The longest hit streak in professional baseball history ended on August 20, 1919, when Joe Wilhoit of the Wichita Jobbers was held hitless by the Tulsa Oilers in the Western League. From June 14th to August 19th, 1919, Wilhoit went 153-for-297, giving him a .515 batting average en route to the record streak. The streak included four home runs, nine triples, and twenty-four doubles.
On August 16, 1947, Ralph Kiner of the Pittsburgh Pirates hit three home runs in consecutive at-bats to lead the Pirates to a 12-7 win over the Cardinals. With this performance, Kiner matched the major league marks of seven home runs in four games, six in three games, five in two games, and four homers in consecutive at-bats.
On August 13, 1902, the Philadelphia A’s attempted a double steal against the Tigers. Harry Davis took off from first base while Dave Fultz, the runner on third, waited for the Tigers to make the throw. However, Detroit conceded second base to Davis, thus holding Fultz to third.
Not willing to give up the play so easily, Davis returned to first base on the next pitch. He took off for second base again, this time drawing a throw. Fultz managed to score from third on the throw, and Davis was called safe at second.
Davis was credited with just one stolen base out of the ordeal.
This Tier10 infographic on Mariano Rivera is awesome. Not only are there a lot of details and statistics about the man himself, you will also find instructions on how to make a cardboard baseball glove.
Click on the image to get to a larger version of the graphic.
The largest crowd ever to attend a minor league game, an audience of about 57,000, showed up on August 7, 1956 to watch 51-year-old Satchel Paige at the Orange Bowl. Paige managed to hit a double and to earn the win, leading the Miami Marlins to victory over the Columbus Jets, 6-2.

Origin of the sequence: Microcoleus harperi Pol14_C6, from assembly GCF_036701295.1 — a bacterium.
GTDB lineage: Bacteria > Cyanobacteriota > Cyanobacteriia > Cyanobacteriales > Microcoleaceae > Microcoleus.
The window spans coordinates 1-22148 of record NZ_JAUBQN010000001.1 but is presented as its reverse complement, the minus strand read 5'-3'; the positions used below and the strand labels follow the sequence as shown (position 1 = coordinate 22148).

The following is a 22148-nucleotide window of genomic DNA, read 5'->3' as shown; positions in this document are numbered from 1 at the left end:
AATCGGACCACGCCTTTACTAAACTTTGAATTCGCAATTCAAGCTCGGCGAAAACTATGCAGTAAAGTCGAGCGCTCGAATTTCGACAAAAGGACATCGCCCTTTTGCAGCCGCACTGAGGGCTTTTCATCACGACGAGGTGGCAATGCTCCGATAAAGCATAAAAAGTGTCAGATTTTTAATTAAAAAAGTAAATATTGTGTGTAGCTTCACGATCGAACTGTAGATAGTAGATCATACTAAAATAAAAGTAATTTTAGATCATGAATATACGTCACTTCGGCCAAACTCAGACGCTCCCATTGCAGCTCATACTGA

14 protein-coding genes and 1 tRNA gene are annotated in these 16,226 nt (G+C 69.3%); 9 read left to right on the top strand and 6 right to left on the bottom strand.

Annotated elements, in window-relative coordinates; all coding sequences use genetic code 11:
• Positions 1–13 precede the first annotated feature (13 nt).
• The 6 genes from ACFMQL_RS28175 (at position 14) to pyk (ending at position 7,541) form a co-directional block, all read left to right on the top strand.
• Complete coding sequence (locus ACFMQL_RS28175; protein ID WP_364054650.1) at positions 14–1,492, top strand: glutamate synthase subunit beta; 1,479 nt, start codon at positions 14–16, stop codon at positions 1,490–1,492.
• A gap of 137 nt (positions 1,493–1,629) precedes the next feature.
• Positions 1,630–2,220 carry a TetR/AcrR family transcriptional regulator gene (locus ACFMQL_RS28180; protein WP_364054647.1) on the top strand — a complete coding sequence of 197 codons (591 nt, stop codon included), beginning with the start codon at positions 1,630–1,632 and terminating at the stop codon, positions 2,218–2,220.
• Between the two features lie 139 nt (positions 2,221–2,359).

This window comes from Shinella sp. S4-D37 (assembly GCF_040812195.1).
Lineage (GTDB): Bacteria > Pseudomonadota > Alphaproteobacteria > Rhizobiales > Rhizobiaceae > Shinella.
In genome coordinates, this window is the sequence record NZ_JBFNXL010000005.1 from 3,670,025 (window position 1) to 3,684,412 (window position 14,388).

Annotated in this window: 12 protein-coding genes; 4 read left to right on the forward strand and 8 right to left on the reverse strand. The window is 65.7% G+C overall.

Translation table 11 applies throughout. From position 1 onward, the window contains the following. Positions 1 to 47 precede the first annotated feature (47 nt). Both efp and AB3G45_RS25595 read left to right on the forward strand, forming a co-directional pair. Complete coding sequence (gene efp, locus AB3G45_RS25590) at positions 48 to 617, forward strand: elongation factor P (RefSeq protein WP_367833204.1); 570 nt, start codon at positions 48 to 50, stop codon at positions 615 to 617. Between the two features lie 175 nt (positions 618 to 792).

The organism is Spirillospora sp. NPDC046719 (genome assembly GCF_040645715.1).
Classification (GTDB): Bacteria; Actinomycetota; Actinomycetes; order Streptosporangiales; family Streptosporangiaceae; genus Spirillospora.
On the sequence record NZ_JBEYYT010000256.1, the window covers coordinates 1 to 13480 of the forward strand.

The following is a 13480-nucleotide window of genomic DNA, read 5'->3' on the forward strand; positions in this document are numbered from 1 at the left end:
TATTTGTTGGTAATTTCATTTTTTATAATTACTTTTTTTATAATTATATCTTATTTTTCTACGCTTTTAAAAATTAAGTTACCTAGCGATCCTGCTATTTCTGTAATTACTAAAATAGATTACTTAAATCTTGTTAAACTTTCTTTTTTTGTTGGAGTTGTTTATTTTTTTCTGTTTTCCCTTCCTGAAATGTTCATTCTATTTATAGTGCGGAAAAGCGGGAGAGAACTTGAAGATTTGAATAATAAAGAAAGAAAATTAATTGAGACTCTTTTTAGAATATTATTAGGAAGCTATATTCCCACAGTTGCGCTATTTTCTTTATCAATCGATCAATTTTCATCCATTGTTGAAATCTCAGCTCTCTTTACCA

Ken Williams of the St. Louis Browns homered in his sixth consecutive game on August 2, 1922, setting what was at the time an American League record. However, the Browns still lost to the Athletics, 8-4, at Sportsman’s Park.
I came across this audiobook, Baseball Legend Joe DiMaggio, through the local library and spent my lunch break yesterday listening to it. Written and narrated by Geoffrey Giuliano, I wondered at first why this biography came only in audio format, with no hard copy or even ebook version. As I listened, however, the reason quickly became apparent.
The recording opens up with a broad, sweeping biography of DiMaggio, which takes up only about the first five or ten minutes of the hour-long book. This biography serves to set the foundation for the rest of the book, which turns out to be a sort of audio documentary of Joe DiMaggio’s life.
The audiobook features recordings of a variety of interviews, some with DiMaggio himself, others with broadcasters from both that era and the present day. Also included are snippets from actual radio broadcasts during that era. Giuliano provides the context for the various audio clips, which cover everything from DiMaggio’s early life to his war service, his 56-game hitting streak to his marriage to Marilyn Monroe, his relationship with his teammates to his life post-baseball.
Overall, I found it a fascinating experience to listen to the various clips. As I mentioned, the entire audiobook is only about an hour long, which made for an enjoyable lunch break. If you enjoy listening to old interviews and other audio clips, it’s worth checking out.